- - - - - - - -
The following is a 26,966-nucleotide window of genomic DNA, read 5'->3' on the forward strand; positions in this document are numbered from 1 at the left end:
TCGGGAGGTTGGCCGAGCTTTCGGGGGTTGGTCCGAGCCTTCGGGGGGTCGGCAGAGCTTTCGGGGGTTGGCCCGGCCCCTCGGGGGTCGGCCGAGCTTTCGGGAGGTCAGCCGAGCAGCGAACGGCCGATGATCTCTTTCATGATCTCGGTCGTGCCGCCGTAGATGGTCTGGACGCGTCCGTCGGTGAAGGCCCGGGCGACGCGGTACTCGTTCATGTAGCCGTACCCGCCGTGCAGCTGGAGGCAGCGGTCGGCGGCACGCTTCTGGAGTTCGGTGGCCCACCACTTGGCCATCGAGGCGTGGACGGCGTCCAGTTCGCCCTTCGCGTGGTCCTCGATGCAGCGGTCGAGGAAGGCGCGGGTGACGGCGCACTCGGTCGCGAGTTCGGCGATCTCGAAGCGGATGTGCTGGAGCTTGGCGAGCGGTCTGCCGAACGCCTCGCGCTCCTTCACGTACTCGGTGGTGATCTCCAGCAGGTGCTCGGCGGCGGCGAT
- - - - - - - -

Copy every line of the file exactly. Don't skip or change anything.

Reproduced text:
The following is a 26,966-nucleotide window of genomic DNA, read 5'->3' on the forward strand; positions in this document are numbered from 1 at the left end:
TCGGGAGGTTGGCCGAGCTTTCGGGGGTTGGTCCGAGCCTTCGGGGGGTCGGCAGAGCTTTCGGGGGTTGGCCCGGCCCCTCGGGGGTCGGCCGAGCTTTCGGGAGGTCAGCCGAGCAGCGAACGGCCGATGATCTCTTTCATGATCTCGGTCGTGCCGCCGTAGATGGTCTGGACGCGTCCGTCGGTGAAGGCCCGGGCGACGCGGTACTCGTTCATGTAGCCGTACCCGCCGTGCAGCTGGAGGCAGCGGTCGGCGGCACGCTTCTGGAGTTCGGTGGCCCACCACTTGGCCATCGAGGCGTGGACGGCGTCCAGTTCGCCCTTCGCGTGGTCCTCGATGCAGCGGTCGAGGAAGGCGCGGGTGACGGCGCACTCGGTCGCGAGTTCGGCGATCTCGAAGCGGATGTGCTGGAGCTTGGCGAGCGGTCTGCCGAACGCCTCGCGCTCCTTCACGTACTCGGTGGTGATCTCCAGCAGGTGCTCGGCGGCGGCGAT